Thanks for the ping to another excellent column by Dr Sowell
I see Dr. Sowell is still fighting unfairly by using facts!
Nothing will drive a libtard more batsh*t crazy.
heh, heh, heh
Well said, he does it consistently. :-)
Sowell is pure genius. I love the favorite quotes page from his website.
Of all tyrannies, a tyranny sincerely exercised for the good of its victims may be the most oppressive. It would be better to live under robber barons than under omnipotent moral busybodies. The robber baron’s cruelty may sometimes sleep, his cupidity may at some point be satiated; but those who torment us for our own good will torment us without end for they do so with the approval of their own conscience.
— C. S. Lewis
1) If "you" created a job, it was a government drone hired to come and eat out my substance. You'll excuse me if I don't do a happy dance for the drones.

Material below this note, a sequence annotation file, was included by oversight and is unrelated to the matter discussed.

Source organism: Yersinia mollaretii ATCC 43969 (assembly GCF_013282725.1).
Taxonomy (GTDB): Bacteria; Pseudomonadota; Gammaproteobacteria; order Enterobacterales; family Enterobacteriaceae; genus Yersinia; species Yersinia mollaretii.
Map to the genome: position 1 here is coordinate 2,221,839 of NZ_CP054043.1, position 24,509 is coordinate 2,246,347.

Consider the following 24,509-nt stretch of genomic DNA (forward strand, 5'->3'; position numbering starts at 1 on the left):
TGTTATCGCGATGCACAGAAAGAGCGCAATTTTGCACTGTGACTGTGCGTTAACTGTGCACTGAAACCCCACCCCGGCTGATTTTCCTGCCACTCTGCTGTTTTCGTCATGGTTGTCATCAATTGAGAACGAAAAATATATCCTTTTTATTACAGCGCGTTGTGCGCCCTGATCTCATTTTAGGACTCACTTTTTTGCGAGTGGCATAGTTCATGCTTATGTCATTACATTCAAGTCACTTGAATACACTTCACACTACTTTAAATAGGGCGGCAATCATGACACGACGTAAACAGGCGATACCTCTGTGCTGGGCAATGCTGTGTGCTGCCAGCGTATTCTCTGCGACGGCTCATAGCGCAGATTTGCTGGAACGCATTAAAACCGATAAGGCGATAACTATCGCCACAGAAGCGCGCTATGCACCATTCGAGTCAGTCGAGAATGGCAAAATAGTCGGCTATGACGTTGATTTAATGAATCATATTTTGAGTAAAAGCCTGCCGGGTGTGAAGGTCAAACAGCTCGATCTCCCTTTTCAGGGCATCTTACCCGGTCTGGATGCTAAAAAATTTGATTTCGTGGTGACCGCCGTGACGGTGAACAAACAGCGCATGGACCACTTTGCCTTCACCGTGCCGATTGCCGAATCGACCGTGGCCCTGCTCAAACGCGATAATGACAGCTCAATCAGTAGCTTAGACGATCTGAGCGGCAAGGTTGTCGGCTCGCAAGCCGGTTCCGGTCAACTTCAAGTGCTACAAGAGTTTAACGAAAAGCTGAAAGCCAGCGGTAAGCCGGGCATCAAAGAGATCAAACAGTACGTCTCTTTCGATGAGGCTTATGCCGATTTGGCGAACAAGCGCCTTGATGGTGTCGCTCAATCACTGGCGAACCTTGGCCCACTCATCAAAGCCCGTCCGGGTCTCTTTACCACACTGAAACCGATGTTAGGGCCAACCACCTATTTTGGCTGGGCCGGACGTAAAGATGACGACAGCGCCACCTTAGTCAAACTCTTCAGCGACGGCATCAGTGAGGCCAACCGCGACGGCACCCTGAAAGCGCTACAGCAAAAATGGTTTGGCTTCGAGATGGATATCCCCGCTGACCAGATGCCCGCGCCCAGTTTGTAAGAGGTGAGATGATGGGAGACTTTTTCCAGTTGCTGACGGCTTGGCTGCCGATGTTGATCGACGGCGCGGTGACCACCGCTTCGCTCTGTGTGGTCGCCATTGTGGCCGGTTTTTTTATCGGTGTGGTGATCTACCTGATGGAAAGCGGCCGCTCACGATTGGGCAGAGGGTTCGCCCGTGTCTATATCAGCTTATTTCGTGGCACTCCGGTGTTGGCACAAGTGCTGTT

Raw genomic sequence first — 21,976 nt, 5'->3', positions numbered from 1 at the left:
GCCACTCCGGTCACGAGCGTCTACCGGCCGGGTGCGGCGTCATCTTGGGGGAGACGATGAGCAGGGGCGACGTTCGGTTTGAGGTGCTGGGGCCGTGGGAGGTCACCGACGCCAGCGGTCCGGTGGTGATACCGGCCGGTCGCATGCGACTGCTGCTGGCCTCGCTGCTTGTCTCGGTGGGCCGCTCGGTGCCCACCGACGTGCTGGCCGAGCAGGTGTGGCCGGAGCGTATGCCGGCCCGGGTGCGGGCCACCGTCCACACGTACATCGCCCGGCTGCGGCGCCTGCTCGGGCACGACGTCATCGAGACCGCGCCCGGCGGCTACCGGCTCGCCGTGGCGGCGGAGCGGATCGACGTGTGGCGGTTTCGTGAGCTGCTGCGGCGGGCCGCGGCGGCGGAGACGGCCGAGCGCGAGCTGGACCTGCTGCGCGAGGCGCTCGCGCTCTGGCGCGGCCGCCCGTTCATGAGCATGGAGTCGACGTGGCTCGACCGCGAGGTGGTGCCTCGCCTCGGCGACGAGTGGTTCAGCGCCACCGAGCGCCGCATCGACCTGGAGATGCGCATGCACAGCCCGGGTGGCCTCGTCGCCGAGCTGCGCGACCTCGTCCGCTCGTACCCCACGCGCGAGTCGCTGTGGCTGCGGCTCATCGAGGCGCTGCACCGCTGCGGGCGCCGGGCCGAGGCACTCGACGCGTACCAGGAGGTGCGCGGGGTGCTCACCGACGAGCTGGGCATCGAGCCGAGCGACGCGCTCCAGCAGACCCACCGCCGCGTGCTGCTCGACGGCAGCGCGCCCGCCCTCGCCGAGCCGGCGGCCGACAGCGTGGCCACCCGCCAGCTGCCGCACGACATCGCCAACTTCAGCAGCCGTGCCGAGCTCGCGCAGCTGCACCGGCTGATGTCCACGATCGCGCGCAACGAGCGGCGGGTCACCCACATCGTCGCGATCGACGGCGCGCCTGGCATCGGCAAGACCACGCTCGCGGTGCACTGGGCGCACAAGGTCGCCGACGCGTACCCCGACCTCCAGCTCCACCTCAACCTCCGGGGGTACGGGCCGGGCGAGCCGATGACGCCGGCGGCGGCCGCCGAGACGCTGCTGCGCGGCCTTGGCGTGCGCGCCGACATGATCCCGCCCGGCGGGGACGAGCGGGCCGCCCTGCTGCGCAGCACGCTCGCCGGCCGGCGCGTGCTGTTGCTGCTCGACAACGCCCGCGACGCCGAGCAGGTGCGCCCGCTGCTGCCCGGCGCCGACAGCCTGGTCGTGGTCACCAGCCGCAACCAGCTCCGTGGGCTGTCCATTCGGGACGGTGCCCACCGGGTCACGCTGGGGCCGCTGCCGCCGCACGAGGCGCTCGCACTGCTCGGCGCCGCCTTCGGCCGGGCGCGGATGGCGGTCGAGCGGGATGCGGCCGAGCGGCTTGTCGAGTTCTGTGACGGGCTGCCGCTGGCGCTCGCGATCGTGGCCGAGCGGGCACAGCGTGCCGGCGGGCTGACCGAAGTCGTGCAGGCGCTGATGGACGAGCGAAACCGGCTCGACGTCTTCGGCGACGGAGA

2) That number isn't balanced against the millions of jobs lost that are never coming back. Manufacturing where employers have adjusted to the new normal of fewer workers comes to mind. There are more.
That is, in technical terms, a huge "net loss" of millions of good jobs people used to have. I'm not even going to get into the minutia of the relative quality of the jobs lost vs. the jobs gained.
Quick baseball analogy I thought of after I hit “Post.”
If the Diamondbacks and the Dodgers played last night, and the morning radio announcer said my team got seven runs, I’d be pretty happy if I did not hear about the nine runs the other team got.
Thanks for the ping to another excellent informative article by Dr. Sowell jaz. Appreciate it.
But the 5,000 steel industry jobs saved were more likely to be union jobs, so from the Dems perspective it was all good.
3) The high-wage job lost replaced by the minimum wage-paying job. A net of zero but hardly a loss you can make up with volume!
Thanks...Excellent piece by Dr. Williams.
Sowells note Jobs Versus Net Jobs is excellent and worth reading by all who question how government can create jobs.